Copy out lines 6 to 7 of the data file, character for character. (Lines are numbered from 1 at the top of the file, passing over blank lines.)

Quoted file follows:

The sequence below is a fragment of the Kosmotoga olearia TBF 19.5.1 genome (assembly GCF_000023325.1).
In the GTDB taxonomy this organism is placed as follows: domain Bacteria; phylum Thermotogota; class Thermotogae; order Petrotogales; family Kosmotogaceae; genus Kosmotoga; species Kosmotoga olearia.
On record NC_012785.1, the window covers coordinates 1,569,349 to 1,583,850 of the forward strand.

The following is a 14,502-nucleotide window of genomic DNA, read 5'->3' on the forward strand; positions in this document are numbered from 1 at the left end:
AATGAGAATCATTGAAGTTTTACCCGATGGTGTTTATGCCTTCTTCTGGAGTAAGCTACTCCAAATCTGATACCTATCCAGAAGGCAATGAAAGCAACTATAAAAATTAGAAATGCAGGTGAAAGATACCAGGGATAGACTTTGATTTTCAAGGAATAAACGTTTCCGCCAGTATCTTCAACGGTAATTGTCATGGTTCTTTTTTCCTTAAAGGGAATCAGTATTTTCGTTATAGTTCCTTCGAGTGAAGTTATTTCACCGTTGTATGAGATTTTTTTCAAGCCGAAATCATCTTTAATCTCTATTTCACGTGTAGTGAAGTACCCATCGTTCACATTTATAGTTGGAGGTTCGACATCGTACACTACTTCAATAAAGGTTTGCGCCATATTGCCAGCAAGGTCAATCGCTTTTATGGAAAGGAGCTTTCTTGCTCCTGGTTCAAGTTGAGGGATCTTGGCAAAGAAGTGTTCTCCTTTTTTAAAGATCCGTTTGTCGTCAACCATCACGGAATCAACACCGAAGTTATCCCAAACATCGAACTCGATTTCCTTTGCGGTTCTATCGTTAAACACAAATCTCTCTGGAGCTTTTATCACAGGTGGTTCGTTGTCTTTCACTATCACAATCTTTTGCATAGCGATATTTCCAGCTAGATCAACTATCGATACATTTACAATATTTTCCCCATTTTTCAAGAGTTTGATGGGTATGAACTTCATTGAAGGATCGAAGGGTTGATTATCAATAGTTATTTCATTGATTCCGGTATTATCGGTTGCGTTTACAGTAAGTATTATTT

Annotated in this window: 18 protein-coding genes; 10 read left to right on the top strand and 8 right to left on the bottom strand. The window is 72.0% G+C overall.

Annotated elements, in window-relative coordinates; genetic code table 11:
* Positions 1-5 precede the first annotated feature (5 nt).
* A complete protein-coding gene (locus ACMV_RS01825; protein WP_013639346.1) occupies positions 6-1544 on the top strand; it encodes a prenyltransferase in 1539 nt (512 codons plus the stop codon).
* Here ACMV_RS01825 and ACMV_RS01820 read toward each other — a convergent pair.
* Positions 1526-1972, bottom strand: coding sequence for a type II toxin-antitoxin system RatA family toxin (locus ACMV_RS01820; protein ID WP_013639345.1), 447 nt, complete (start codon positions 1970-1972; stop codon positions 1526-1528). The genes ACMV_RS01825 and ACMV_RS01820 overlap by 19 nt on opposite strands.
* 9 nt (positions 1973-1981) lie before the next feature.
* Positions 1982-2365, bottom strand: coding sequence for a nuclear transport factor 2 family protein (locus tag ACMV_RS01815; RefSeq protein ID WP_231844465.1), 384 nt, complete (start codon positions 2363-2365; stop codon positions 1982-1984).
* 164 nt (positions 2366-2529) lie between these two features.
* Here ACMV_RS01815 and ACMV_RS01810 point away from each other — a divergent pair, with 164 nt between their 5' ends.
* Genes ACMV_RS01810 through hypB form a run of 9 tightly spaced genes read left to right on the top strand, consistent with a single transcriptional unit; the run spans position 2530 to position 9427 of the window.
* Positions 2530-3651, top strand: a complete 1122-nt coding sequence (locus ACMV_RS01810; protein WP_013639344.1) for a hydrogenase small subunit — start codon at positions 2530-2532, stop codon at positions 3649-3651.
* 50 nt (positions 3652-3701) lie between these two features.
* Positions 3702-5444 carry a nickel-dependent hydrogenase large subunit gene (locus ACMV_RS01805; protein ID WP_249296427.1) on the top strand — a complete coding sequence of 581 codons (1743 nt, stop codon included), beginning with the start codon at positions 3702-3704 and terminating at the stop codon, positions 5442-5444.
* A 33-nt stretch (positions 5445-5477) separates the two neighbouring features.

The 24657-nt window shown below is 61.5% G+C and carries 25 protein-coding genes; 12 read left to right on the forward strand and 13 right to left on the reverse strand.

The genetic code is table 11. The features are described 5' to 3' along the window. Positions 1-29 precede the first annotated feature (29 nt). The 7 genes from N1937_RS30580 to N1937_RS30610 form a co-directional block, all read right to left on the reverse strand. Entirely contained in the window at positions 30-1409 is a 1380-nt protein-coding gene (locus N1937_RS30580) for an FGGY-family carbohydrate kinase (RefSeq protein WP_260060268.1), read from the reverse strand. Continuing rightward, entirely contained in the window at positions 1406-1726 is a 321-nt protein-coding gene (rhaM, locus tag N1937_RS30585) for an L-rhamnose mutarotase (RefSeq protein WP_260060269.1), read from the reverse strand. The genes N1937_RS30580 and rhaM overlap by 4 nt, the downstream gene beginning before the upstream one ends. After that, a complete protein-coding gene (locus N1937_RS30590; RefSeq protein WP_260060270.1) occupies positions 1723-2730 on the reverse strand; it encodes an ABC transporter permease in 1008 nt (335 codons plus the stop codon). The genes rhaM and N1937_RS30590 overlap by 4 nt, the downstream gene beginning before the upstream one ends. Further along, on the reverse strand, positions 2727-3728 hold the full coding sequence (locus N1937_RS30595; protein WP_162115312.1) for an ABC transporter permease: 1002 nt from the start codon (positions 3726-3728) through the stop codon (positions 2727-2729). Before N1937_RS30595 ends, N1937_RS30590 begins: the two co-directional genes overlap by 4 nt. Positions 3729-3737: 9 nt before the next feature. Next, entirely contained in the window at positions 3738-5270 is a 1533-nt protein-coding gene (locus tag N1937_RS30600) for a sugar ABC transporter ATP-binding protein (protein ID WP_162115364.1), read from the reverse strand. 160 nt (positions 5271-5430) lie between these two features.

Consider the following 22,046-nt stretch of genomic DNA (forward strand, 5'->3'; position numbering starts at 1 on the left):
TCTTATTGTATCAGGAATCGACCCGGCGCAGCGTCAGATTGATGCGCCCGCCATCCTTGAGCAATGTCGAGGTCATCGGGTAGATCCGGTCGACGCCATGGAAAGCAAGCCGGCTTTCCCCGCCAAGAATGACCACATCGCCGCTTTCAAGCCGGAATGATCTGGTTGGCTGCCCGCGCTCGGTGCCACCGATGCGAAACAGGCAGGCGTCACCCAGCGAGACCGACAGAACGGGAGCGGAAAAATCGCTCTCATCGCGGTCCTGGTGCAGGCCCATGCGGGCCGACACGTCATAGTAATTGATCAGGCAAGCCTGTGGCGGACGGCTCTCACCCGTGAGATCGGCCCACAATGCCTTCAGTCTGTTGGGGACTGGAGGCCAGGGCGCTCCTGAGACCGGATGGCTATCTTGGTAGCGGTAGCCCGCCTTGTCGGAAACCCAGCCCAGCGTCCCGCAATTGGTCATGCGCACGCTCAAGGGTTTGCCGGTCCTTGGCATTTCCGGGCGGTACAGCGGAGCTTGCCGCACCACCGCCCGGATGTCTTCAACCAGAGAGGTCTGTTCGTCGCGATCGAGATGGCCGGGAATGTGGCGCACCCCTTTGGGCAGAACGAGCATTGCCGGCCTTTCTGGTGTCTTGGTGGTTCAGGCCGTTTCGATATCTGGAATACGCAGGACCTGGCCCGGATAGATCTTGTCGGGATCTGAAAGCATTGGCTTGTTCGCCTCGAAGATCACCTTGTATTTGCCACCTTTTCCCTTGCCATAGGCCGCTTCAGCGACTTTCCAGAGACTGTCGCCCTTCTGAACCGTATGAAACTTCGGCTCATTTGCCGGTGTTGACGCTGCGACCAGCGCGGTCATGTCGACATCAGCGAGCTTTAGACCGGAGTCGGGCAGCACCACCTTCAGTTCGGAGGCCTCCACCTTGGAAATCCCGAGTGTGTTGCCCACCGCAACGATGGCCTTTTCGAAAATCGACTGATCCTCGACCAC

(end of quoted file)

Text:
Annotated in this window: 18 protein-coding genes; 10 read left to right on the top strand and 8 right to left on the bottom strand. The window is 72.0% G+C overall.

Annotated elements, in window-relative coordinates; genetic code table 11: